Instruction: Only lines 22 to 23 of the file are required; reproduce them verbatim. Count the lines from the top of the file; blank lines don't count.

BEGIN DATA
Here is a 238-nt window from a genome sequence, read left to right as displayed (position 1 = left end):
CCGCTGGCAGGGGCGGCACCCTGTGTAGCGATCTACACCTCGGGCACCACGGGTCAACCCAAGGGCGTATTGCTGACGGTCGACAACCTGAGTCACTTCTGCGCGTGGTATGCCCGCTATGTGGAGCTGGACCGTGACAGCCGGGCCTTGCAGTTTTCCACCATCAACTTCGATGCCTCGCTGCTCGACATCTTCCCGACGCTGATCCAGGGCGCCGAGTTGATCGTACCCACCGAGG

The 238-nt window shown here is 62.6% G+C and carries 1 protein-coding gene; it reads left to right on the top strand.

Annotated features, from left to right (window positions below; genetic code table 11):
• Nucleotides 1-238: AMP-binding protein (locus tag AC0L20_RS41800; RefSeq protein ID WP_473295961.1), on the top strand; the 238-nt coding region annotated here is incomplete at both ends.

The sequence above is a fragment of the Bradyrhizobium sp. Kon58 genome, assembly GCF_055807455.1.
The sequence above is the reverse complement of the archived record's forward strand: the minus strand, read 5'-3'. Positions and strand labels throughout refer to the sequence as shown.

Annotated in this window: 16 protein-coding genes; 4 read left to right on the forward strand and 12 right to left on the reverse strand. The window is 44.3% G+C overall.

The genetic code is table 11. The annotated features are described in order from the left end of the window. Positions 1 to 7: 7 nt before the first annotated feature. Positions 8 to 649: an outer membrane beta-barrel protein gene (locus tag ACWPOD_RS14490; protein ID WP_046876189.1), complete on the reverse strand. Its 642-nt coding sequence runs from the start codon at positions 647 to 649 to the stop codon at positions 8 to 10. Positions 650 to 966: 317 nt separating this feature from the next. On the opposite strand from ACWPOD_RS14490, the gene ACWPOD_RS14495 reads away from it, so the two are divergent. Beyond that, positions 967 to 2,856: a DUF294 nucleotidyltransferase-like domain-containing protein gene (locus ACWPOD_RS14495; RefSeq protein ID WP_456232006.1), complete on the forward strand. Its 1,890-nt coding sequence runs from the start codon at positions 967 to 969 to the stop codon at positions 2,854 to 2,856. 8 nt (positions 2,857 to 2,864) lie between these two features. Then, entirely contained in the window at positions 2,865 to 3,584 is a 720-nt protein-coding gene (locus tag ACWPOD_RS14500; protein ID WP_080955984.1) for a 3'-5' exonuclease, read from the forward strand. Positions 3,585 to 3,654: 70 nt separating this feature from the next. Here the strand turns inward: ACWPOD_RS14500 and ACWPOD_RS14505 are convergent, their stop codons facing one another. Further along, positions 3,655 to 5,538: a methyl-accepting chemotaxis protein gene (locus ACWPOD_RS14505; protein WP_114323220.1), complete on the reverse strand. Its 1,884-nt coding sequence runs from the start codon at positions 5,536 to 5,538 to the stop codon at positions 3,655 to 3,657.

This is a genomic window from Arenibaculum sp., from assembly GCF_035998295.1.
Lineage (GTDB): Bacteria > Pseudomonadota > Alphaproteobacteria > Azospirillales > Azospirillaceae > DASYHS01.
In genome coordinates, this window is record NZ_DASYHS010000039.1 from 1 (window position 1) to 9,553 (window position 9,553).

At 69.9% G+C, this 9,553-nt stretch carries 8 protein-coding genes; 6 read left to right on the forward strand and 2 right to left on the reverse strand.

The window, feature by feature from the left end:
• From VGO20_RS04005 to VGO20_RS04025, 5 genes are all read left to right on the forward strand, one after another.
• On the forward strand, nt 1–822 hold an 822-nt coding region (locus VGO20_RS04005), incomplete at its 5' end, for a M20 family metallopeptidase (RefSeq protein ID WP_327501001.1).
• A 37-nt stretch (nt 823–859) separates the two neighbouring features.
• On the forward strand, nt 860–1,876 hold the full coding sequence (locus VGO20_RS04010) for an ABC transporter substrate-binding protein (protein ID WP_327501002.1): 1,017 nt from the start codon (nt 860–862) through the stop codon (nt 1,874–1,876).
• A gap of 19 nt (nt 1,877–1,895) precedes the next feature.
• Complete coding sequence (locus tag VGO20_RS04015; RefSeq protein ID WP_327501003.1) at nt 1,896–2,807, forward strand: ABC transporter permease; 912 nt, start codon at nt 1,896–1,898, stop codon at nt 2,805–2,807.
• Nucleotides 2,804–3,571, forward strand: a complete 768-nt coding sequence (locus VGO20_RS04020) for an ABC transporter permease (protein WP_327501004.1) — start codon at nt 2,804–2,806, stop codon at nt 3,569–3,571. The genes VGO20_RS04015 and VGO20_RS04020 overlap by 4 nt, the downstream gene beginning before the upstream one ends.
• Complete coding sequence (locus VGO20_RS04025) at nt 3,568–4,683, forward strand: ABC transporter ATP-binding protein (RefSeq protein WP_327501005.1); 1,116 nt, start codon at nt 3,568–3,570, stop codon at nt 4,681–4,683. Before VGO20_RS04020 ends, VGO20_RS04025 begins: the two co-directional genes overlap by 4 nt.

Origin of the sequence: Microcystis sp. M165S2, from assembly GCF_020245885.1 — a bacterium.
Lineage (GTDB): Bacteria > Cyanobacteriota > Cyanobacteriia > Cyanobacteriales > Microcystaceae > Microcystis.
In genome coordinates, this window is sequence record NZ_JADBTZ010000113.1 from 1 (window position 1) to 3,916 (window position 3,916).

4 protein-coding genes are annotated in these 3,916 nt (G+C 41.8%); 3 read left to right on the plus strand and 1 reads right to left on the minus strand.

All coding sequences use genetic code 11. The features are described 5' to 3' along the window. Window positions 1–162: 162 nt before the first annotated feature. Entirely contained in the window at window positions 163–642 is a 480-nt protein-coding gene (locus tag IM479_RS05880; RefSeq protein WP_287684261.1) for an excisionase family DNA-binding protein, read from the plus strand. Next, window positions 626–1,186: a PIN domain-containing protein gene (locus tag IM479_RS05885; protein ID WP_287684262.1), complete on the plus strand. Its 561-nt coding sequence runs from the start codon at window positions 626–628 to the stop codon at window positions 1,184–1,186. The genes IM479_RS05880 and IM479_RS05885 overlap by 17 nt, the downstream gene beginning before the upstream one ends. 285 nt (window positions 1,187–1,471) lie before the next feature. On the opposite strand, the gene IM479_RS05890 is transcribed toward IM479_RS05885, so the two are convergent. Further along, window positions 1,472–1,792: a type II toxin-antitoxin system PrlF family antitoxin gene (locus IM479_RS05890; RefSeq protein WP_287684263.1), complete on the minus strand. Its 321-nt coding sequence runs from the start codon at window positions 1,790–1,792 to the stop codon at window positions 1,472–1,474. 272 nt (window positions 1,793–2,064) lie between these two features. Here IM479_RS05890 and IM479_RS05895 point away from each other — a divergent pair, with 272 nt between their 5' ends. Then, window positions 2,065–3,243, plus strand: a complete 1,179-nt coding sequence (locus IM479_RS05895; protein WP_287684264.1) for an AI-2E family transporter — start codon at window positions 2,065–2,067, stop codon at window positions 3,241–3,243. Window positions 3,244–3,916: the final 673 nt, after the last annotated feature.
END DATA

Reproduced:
• Complete coding sequence (locus VGO20_RS04025) at nt 3,568–4,683, forward strand: ABC transporter ATP-binding protein (RefSeq protein WP_327501005.1); 1,116 nt, start codon at nt 3,568–3,570, stop codon at nt 4,681–4,683. Before VGO20_RS04020 ends, VGO20_RS04025 begins: the two co-directional genes overlap by 4 nt.

Origin of the sequence: Microcystis sp. M165S2, from assembly GCF_020245885.1 — a bacterium.